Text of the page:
In order to increase the elasticity in our legs we do plyometric (jumping) exercises which quickly load and unload the muscles and tendons.  My goal here is not to go into all the different plyometric exercises we do, but rather to discuss their appropriateness for youth athletes.  Many believe that because of the intense stress that some of these exercises put on the musculoskeletal system than they should be avoided until the athlete is physically mature.  Other say that because  musculoskeletal system is more "plastic" in nature when we're young, that youth is a good time to begin such exercises.  With this in mind, we do perform these kind of exercises, but we do them cautiously and increase the load very slowly over time.  Always be sure to warm-up well and ease into plyos.  I recently heard of a middle school x-country team begging their warm-up plyos.  This would be very risky and would not produce the full benefit as our muscles are more powerful and flexible their temperature is raised from a good warm-up first.  (In 2014 I'm starting to see sources suggesting that you can be a little more agressive with plyos at a younger age, and that they be even be beneficial in injury prevention.)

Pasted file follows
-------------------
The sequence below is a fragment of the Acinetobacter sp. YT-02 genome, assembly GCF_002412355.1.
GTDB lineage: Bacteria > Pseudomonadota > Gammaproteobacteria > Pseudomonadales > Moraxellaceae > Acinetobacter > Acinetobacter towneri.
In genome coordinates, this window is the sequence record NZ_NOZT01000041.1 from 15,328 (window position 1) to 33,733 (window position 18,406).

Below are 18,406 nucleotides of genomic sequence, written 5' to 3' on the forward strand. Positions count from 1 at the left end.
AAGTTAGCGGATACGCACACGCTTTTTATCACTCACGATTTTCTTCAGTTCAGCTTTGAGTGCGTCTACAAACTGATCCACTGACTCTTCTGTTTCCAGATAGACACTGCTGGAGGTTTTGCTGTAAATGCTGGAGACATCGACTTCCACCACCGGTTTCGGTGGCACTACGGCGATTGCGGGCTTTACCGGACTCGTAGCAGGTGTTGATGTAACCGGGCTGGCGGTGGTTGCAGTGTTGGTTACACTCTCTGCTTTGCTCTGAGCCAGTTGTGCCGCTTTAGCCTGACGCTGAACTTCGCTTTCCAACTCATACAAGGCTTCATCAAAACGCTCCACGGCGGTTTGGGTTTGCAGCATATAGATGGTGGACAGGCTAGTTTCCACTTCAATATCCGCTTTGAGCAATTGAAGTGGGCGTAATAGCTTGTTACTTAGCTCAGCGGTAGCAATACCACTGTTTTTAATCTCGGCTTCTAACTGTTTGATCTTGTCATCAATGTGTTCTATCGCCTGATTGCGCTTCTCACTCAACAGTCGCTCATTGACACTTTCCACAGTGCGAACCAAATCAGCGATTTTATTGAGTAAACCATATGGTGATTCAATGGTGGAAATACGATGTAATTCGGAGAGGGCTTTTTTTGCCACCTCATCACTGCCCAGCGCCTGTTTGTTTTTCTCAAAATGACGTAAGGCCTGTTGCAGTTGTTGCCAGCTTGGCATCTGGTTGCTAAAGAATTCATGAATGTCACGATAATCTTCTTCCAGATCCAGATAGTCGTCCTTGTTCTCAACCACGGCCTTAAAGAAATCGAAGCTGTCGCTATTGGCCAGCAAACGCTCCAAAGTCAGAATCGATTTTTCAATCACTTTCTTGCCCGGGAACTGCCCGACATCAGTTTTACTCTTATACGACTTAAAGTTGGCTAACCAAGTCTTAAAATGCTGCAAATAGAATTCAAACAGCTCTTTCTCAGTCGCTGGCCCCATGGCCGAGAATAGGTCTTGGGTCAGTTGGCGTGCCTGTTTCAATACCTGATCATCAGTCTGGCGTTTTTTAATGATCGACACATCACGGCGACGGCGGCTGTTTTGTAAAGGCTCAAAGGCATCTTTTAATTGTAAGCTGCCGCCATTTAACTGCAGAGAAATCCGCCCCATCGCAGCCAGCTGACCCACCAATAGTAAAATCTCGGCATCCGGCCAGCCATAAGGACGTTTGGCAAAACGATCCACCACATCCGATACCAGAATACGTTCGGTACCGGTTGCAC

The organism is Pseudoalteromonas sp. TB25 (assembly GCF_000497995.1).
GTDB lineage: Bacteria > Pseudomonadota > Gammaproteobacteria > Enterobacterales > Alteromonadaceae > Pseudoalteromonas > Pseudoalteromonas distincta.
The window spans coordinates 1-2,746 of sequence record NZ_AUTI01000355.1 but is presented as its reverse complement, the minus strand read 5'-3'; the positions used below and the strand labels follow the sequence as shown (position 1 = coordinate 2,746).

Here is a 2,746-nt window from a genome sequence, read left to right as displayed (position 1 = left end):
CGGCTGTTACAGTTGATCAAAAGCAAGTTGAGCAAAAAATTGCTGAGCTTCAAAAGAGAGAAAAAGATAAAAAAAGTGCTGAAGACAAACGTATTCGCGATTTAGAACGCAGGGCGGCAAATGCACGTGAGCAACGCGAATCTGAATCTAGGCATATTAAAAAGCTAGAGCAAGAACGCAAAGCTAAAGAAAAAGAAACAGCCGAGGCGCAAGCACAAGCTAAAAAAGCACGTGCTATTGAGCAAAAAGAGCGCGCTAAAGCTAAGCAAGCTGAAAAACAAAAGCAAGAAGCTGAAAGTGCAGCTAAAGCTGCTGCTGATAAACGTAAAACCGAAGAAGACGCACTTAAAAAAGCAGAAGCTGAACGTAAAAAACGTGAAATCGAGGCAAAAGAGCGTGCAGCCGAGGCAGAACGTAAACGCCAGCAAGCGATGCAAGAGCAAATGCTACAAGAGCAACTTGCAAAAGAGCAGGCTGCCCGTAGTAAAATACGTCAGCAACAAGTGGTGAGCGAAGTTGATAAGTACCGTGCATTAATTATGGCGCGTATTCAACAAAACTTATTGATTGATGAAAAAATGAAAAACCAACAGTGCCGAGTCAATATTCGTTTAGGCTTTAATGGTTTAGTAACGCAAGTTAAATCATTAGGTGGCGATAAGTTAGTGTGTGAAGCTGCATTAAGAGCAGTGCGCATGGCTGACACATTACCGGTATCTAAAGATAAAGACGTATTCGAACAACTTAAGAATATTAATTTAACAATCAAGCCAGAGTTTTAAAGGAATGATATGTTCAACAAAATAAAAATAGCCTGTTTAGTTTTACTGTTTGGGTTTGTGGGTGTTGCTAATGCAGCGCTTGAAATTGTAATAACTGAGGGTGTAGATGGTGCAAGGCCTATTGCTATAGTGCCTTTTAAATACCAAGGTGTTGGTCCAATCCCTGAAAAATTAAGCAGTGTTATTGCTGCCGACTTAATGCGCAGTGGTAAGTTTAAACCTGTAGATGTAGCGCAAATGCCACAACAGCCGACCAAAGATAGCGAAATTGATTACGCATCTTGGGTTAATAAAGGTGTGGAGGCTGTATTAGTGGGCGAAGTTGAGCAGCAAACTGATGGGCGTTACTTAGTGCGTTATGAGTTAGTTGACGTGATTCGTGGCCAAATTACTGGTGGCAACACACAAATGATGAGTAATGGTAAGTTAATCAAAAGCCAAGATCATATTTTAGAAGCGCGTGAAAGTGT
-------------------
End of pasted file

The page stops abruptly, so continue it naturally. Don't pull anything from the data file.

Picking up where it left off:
I'm continually surprised when I see coaches that are still stuck in the stone ages when it comes to stretching.  The current trends/info of static vs. dynamic stretching have been out for some time.  I learned about this years ago and felt dumb that it had taken me so long to catch on.  The idea is that if we're trying to improve the elasticity of the muscles and tendons, we don't want to over stretch them with static stretches (the traditional stretch and hold for 10+ seconds) pre-workout.  We use to think that this would help prevent injuries, but recent studies suggest that static stretching also over stretches the supportive tissues around the joint making them more prone to injury.  All that is really necessary (and recommended) is a few dynamic stretches (moving stretches such as leg swings) that take the athlete through the range of motions applicable to the sport.  And be sure to be well warmed-up before performing any stretches.  When the temperature of the muscles is raised, they become more flexible and elastic in nature.  This takes more than the token "warm-up lap" you see many youth programs doing.  I think it takes at least 10 minutes of easy exercise to actually get the desired raise in temperature in the muscles.  I also still believe in wide range of static stretches post workout for reasons of maintaining flexibility.